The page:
Sunday, October 4, 2009

Four Score, And Seven Years From Now

In the minutes before the International Olympic Committee first-round voting for the 2016 Olympic city on Friday, in an live, on-screen action that seemed a cross between a game show stunt and a nightly Georgia Lottery drawing, Chicago was labeled "four" on the electronic election devices used at the IOC Session in Copenhagen.

This "four" selection -- with Rio de Janiero, Madrid and Tokyo drawing six, seven and eight -- told the voting IOC members what button to push on their voting machine, and half-way around the globe, the notation of "four" inspired several dozen folks (among thousands) at Chicago's Daley Plaza to hold aloft four fingers, with spontaneous chants of "we're No. 4" in jest, as the voting started.

It's widely reported, and completely safe to say, no one anticipated Chicago's elimination from the bid process moments later, with the first round knockout by just a few votes. Actually, (perhaps ironically?) by only four votes.

Standing in the Plaza that morning, at the moment IOC President Jacques Rogge announced Chicago was out, it was deafening silence across the throngs of witnesses on site. I will not soon forget how, in those few seconds of silence, news helicopter rotors chopped the autumn sky louder and louder before WMAQ-TV Chicago NBC 5 cut to Phil Rogers, who was also standing with large eyes, jaw dropped and breath briefly taken away.



And as Kevin Kline's Oscar winning character in "A Fish Called Wanda" would say, "DISAPPOINTED!"

But also, no regrets -- I would gladly repeat and re-invest volunteer time (about 100 hours during the past year), resources and financial contributions to the Chicago 2016 Olympic bid if asked to do it all again (part of me started hoping they will try, but Chicago Mayor Richard Daley dashed those 2020 Olympic bid wishes with his apt statements upon return to O'Hare from Copenhagen).

And I am honestly pleased that Rio de Janiero will host the Games of the XXXIst Olympiad in just seven years. Obrigado, IOC!

As I understand it, according to an IOC press release and published reports, the first round voting for the 2016 Olympic host city was ...

TOKYO - 22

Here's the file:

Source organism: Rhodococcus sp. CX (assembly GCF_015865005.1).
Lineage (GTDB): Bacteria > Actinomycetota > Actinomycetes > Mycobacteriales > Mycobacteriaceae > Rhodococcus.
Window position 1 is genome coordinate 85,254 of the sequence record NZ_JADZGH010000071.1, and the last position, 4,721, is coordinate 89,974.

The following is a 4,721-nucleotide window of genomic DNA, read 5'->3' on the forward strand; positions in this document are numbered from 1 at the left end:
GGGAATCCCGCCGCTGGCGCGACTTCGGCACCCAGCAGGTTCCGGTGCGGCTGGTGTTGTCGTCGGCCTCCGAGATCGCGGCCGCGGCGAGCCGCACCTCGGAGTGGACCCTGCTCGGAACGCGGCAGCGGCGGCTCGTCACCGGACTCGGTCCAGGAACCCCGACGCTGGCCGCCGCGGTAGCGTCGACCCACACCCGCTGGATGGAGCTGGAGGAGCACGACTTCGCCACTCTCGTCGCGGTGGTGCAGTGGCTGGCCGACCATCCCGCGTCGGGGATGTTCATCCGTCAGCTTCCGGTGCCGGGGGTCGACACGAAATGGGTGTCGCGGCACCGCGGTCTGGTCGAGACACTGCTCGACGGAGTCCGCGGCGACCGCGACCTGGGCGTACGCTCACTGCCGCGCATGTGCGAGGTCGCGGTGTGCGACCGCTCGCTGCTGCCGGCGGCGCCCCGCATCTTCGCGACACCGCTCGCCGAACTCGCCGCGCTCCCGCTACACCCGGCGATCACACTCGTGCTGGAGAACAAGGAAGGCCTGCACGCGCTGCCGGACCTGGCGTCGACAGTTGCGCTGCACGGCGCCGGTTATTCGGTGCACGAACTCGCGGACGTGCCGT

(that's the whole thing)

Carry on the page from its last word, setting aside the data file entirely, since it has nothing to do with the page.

TOKYO - 20


One of my Olympic circle friends theorizes that McDonald's, a Chicago-hometown corporation, did not have as visible a presence with the 2016 Chicago Olympic bid process as did Coca-Cola, a fellow worldwide TOP sponsor of the IOC, did for the 1996 Olympic bid presented and won by Atlanta. I've reflected on the suggested "Ronald McDonald" factor in the 2016 bid, and though I concur McDonald's was not as visible with the '16 bid, this may be by design (the 1996 Olympic bid, after all, took some flak -- especially from runner up Athens, Greece -- as "Coke bought the IOC" in the wake of the Centennial Games selection process).

I believe the first round was split just about the way many Olympic bid pontificators indicated (a very close four-way race). I just didn't think that four votes would spread among Chicago's competition as they did. Some thoughts on where those votes went instead of The Windy City:
  • The questions the IOC members asked of the Chicago bid presenters (in the very early hours CST on Friday morning, aired live from Copenhagen on Chicago's WGN-TV and other network affiliates) hint that the geographic spread (a proposed venue for Chicago 2016 as far away as Madison, Wis.) was a potential item of concern for at least one voting member. (one vote)

  • There's some decades-long allegiance to IOC President for Life Juan Antonio Samaranch, IOC delegate to Spain, whose son is now on the IOC scene with a Madrid 2016 connection. (one vote)

  • As Chicago 2016 leader Pat Ryan stated on his NBC5 interview with Phil Rogers after the loss, in the Western Hemisphere, most IOC votes south of Mexico went to Brazil. (two or more votes)

Of Chicago, Madrid and Tokyo, the phrase "Nothing Ventured, Nothing Gained" rings true on so many levels. In the case of Tokyo, a former host city, and Madrid, in a nation that hosted the 1992 Olympic Games at Barcelona, a new or renewed appreciation for the past hosting duties may be on the minds of Spanish and Japanese Olympic observers.

I love Chicago and remain thankful that the Chicago 2016 bid effort led me to learn more about the city in-depth (in the last six years, travel took me there an average of three times annually, and some bid volunteer gigs provided even more reason to learn the city of late, including the lessons of the IOC Evaluation Commission in April).

Flying into Chicago on Thursday morning, our flight path took us right over all of downtown Chicago's gorgeous lakefront real estate at sunrise. I will always wish the IOC could have seen the city that morning -- Chicago can be a great future destination for the Olympic Movement.

For certain, in time, more reflections on "what could have been" are likely to come to mind. In the meantime, I'll be sampling some additional brands of cacha├ža and practicing Portuguese in spare time.
Veja-o em rio em sete anos.

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